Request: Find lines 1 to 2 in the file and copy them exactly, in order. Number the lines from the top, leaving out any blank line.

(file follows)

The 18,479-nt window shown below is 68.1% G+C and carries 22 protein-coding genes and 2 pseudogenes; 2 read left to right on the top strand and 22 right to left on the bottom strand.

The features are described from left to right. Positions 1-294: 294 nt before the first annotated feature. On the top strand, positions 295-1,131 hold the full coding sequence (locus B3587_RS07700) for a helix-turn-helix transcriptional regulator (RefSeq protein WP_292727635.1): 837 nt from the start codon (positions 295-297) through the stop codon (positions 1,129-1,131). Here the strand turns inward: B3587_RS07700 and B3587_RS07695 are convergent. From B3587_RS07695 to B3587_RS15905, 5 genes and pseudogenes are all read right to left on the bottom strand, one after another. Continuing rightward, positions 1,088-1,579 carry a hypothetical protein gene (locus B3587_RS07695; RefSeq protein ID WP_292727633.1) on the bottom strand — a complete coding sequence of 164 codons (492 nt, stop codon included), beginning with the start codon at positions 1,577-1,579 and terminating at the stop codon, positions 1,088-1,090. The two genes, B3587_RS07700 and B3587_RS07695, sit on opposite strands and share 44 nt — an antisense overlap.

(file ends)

The 18,479-nt window shown below is 68.1% G+C and carries 22 protein-coding genes and 2 pseudogenes; 2 read left to right on the top strand and 22 right to left on the bottom strand.

The features are described from left to right. Positions 1-294: 294 nt before the first annotated feature. On the top strand, positions 295-1,131 hold the full coding sequence (locus B3587_RS07700) for a helix-turn-helix transcriptional regulator (RefSeq protein WP_292727635.1): 837 nt from the start codon (positions 295-297) through the stop codon (positions 1,129-1,131). Here the strand turns inward: B3587_RS07700 and B3587_RS07695 are convergent. From B3587_RS07695 to B3587_RS15905, 5 genes and pseudogenes are all read right to left on the bottom strand, one after another. Continuing rightward, positions 1,088-1,579 carry a hypothetical protein gene (locus B3587_RS07695; RefSeq protein ID WP_292727633.1) on the bottom strand — a complete coding sequence of 164 codons (492 nt, stop codon included), beginning with the start codon at positions 1,577-1,579 and terminating at the stop codon, positions 1,088-1,090. The two genes, B3587_RS07700 and B3587_RS07695, sit on opposite strands and share 44 nt — an antisense overlap.